(BEGIN VIDEOTAPE) GOV. CHRIS CHRISTIE, (R) NEW JERSEY: Damn, man! I'm governor. Could you just shut up for a second?

Get the hell off the beach and Asbury Park and get out.

BERMAN (voice-over): This is Chris Christie as many people have come to know him, brash, unapologetic, and shall we say, not afraid to speak his mind.

CHRISTIE: Are you stupid? On topic.

BERMAN: Compare that to this.

CHRISTIE: I come out here today to apologize to the people of New Jersey.

BERMAN: The popular Republican governor was direct but also remorseful and a bit subdued, attempting to quash the unraveling of what appears to be a political game of revenge from top aides and officials responsible for tying up traffic on the George Washington Bridge last fall.

TONYA REIMAN, BODY LANGUAGE EXPERT: Typically, when we're watching Chris Christie, he's very aggressive. He's very dominant. Today, we see somebody who's much more humbled.

CHRISTIE: I probably wouldn't know a traffic study if I trip over.

BERMAN: In some ways, he was still himself. He was animated, but contrite. But just weeks ago at the very same podium, his attitude markedly different when question about the still simmering scandal.

CHRISTIE: I actually was the guy working the cones out there. You really are not serious with that question.

REIMAN: Usually, when somebody is feeling super powerful, their body language will show that. They'll be boisterous. They'll be big. They'll take up more space, because what they're trying to do is show you just how alpha they are. When we're feeling insecure, we tend to shrink a little bit more.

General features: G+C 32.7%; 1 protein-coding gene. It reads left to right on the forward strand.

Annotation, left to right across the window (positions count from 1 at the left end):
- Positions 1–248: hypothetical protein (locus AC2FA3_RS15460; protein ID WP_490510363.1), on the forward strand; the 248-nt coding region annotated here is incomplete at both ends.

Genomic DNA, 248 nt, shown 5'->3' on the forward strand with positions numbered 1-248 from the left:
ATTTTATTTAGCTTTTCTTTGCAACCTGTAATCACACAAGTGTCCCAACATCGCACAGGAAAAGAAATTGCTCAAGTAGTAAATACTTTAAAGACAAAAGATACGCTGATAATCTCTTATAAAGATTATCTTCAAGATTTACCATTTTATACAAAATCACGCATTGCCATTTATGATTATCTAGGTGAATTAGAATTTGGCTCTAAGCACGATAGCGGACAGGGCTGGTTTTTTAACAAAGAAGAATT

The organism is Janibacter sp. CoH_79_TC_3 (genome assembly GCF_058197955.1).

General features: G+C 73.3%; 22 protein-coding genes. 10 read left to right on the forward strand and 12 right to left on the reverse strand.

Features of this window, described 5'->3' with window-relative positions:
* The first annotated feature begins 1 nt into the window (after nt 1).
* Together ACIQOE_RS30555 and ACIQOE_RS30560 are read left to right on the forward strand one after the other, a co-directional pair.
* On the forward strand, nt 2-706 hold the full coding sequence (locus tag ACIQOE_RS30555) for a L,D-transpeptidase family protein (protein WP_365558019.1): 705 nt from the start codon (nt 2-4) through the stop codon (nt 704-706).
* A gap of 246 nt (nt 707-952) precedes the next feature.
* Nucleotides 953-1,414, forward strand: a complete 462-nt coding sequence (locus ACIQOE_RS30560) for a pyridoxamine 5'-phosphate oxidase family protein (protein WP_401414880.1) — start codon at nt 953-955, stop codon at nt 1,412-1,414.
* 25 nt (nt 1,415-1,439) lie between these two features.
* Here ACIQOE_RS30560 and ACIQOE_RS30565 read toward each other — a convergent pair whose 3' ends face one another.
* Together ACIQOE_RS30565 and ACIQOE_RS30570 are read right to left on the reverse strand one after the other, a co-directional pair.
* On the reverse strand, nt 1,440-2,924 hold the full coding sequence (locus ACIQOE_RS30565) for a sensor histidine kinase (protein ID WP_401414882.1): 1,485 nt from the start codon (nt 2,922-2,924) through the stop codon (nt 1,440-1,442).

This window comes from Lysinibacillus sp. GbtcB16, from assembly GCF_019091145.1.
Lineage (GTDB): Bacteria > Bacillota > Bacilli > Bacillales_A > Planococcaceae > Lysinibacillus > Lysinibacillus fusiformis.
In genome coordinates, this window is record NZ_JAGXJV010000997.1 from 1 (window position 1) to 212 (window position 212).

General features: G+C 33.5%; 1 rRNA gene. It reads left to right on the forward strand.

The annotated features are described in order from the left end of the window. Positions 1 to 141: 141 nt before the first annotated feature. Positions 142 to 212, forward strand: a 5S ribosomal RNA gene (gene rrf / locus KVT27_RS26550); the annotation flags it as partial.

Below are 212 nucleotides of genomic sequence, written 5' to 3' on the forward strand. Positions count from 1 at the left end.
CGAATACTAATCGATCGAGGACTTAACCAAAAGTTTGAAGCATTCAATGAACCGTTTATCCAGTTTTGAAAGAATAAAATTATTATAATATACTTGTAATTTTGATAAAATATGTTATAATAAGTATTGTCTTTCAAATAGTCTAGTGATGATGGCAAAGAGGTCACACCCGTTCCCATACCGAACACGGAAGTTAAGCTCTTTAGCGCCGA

BERMAN: Now, his tone of voice, conciliatory.

CHRISTIE: Someone who I permitted to be in that circle of trust for the last five years betrayed my trust.

BERMAN: Compared to this.

CHRISTIE: Come on, guys! At some point, you've got to be able to call BS.

REIMAN: When we're feeling strong about something, we tend to speak louder. We change our pitch. When we're feeling inferior, we tend to lower our voice.

BERMAN: Christie's style helped thrust him into the national spotlight. The question is, is that style now a damaged brand?


BERMAN (on-camera) So, one of the things that sometimes politicians run into trouble with is when they try to change that style on the fly. Change who they truly are. It will be very interesting with Chris Christie to see what he's able to do going forward.

BOLDUAN: And how people kind of receive this different type of Christie, and if it will stick.

BERMAN: If it really is a different type of Chris Christie.

BOLDUAN: There you go.

CUOMO: Just a little common sense. You're going to be one way when you are in control of the game. You're going to be another way when you are in a position of having to be defensive.

BERMAN: But will he start second guessing himself? That'll be interesting to see.

PEREIRA: You want to see the best contest ever done. Speaking of being in control of the game -- see where I'm going?

CUOMO: Please.

PEREIRA: You don't.

CUOMO: I do.

PEREIRA: "Price is Right." Let's talk about it. A contestant decided to mark the occasion of her big win in a memorable way, and it turns out to be probably everybody's nightmare.


PEREIRA (voice-over): Yes, an audition to the obligatory arm flailing, jumping around. This is what happened. Watch. And you'll totally feel chagrin.

CUOMO (voice-over): Oh!

PEREIRA: Yes. Trips on a rug and falls right into the --

CUOMO: Midsection.

PEREIRA: Midsection of announcer, George Gray, causing to fallback into a flat screen TV display. The celebrity model, (INAUDIBLE) jumps in to help. Oh, my. Meanwhile, Drew's getting a good laugh out of it.


PEREIRA: Hi, have we met?


BOLDUAN: What john?


CUOMO: Berman just may have just stolen the moment there.


CUOMO (on-camera): That was the three things I will not say sound.



PEREIRA (on-camera): You finally get to meet somebody of importance. Hi.

BOLDUAN: By the way --

CUOMO: He's going to remember her.

PEREIRA: Oh, yes.

CUOMO: Do you remember me? I'm the one who tripped on the --


BOLDUAN: In the -


BOLDUAN: In the --

CUOMO: Bits and pieces. There you go. That is a "Must-See Moment."

Coming up on NEW DAY --

BOLDUAN: -- talk about.

CUOMO: You don't have to --

The U.S. isn't leaving Olympic security up to the Russians. Why? They have big concerns. American personnel are now heading overseas to help. We'll give you details as to why.